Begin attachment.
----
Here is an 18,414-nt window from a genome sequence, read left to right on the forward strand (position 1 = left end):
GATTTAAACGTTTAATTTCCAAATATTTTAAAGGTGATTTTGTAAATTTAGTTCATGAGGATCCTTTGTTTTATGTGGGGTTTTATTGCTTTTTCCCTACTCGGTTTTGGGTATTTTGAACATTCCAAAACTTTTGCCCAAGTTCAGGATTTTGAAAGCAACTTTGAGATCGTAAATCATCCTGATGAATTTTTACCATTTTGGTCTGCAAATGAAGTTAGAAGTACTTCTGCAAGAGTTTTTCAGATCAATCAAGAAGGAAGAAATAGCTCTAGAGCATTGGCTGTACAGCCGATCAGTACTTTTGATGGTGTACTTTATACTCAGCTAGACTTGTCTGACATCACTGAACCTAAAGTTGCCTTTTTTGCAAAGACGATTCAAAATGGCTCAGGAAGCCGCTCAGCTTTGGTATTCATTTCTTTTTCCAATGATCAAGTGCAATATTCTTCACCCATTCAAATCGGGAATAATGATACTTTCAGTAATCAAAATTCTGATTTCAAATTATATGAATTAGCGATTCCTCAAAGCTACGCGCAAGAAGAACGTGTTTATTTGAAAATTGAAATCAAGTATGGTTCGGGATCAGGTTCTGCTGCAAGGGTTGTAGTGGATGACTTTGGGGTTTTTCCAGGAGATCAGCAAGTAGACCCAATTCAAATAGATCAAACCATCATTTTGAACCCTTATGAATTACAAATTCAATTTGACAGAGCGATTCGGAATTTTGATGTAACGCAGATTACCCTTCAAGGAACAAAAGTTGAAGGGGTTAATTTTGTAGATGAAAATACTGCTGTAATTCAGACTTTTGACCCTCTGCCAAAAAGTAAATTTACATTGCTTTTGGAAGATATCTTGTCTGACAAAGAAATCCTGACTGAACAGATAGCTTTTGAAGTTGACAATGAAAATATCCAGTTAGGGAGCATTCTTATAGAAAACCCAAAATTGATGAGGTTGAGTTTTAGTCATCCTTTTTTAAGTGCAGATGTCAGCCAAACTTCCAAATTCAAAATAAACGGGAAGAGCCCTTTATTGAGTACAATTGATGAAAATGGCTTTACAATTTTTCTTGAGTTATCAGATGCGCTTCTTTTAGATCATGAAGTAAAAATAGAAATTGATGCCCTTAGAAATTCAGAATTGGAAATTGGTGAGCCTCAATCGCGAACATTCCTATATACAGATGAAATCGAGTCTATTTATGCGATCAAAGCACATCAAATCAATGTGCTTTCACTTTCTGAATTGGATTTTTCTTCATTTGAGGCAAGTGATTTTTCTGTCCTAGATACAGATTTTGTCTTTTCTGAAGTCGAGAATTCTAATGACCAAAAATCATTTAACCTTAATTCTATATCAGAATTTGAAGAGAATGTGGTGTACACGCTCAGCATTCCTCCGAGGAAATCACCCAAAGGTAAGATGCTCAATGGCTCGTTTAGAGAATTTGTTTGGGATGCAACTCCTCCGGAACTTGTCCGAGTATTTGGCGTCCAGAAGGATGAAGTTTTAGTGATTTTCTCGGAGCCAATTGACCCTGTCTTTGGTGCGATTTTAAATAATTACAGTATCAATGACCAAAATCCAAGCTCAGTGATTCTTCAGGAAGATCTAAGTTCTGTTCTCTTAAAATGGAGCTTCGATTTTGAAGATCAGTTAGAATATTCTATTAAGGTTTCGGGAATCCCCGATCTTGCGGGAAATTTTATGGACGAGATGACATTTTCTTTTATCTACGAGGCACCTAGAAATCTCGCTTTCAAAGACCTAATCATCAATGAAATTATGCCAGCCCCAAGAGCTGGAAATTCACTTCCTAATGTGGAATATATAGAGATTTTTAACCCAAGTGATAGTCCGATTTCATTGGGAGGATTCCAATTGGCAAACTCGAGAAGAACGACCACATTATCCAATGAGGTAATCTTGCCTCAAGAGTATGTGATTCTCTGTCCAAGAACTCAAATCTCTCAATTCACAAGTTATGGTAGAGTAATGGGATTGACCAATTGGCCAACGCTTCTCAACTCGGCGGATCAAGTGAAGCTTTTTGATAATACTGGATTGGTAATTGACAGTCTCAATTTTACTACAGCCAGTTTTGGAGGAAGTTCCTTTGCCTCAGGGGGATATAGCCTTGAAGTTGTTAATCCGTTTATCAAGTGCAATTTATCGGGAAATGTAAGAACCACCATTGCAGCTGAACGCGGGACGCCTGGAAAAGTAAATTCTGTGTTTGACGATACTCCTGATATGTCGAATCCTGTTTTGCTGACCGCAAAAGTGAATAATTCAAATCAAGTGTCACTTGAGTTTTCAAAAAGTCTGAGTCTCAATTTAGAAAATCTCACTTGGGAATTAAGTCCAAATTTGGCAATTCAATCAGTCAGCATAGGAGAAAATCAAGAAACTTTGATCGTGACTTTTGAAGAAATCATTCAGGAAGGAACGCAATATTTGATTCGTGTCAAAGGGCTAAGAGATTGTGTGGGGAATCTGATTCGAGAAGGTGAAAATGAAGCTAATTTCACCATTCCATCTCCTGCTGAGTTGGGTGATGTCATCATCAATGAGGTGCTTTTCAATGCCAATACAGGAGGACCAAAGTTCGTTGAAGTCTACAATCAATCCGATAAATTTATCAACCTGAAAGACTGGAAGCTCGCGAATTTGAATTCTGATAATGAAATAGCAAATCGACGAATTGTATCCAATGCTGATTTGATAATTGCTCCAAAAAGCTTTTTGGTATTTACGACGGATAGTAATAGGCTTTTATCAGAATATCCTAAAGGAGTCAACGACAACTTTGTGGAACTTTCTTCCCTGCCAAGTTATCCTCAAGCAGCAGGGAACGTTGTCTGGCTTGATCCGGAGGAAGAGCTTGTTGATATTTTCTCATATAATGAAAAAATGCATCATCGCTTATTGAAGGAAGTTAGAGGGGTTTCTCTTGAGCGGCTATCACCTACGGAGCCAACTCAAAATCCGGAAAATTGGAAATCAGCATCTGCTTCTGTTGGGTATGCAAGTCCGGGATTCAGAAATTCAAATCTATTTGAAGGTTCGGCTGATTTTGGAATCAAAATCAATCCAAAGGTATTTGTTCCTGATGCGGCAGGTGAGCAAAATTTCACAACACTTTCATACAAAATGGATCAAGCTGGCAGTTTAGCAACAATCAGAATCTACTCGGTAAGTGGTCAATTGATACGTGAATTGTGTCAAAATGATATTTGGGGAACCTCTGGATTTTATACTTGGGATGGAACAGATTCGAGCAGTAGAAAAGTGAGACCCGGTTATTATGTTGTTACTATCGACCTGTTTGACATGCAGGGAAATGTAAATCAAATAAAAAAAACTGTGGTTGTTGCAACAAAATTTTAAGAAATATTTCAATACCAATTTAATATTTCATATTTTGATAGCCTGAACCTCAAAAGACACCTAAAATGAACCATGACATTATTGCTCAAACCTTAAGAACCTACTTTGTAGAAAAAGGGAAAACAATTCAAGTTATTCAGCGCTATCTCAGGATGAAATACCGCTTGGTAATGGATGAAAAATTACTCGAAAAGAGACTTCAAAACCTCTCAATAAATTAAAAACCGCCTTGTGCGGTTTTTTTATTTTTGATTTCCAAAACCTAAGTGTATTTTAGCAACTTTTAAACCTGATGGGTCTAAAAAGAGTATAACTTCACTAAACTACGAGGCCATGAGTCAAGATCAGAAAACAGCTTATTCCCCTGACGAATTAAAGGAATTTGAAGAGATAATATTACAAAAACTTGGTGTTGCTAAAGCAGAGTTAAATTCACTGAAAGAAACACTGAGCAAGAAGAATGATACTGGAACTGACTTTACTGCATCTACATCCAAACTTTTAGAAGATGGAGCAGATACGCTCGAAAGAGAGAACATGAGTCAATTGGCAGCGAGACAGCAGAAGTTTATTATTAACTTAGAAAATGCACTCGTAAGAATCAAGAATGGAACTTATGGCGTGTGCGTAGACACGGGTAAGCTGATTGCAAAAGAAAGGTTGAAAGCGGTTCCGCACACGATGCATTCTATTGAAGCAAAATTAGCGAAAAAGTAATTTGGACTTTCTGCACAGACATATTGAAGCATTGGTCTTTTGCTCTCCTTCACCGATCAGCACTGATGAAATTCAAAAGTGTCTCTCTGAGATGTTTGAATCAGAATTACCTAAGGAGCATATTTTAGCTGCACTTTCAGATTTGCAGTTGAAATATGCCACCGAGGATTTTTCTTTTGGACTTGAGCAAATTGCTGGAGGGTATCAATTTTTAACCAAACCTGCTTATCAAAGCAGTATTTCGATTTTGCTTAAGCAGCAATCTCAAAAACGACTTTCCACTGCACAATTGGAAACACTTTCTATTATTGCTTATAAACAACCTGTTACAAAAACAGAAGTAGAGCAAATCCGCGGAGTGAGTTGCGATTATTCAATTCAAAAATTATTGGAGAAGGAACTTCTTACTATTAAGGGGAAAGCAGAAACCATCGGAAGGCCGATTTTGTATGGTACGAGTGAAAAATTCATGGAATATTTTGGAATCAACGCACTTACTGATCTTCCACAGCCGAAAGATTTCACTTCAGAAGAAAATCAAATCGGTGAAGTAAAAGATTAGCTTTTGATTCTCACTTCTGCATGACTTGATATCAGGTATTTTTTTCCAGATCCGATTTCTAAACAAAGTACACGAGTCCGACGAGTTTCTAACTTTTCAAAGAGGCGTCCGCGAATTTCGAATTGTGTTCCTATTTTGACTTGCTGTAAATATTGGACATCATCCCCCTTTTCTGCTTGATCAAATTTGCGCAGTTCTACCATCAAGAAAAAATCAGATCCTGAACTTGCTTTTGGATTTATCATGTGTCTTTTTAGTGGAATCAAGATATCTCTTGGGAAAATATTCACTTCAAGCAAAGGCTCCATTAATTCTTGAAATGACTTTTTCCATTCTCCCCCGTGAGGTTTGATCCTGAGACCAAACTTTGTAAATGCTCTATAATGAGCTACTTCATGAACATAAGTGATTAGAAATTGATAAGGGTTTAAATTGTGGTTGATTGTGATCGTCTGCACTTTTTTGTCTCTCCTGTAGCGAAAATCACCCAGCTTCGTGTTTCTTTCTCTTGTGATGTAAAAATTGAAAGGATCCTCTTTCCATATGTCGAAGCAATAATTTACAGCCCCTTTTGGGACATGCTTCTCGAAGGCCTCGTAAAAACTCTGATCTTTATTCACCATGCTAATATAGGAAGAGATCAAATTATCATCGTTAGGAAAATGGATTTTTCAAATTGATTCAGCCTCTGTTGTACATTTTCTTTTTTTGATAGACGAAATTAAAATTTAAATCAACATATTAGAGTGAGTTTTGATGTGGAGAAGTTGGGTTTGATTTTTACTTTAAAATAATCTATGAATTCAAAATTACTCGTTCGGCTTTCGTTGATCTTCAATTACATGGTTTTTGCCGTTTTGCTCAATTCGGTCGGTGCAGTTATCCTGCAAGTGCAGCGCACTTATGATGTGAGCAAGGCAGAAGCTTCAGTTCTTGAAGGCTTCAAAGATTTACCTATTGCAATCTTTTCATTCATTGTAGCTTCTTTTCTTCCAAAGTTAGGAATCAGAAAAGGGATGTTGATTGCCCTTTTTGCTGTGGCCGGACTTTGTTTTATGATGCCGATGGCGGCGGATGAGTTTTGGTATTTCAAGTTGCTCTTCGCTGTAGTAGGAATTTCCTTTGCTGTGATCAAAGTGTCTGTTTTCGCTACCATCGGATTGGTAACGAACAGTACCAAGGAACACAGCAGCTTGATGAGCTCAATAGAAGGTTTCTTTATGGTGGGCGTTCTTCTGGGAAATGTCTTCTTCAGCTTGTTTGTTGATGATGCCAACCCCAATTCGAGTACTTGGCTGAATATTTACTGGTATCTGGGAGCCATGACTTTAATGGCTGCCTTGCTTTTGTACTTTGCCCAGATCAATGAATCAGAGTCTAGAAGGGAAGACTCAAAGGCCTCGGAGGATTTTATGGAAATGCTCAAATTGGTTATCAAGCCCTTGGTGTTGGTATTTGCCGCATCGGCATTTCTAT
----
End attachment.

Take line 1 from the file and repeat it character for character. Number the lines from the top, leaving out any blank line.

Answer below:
Here is an 18,414-nt window from a genome sequence, read left to right on the forward strand (position 1 = left end):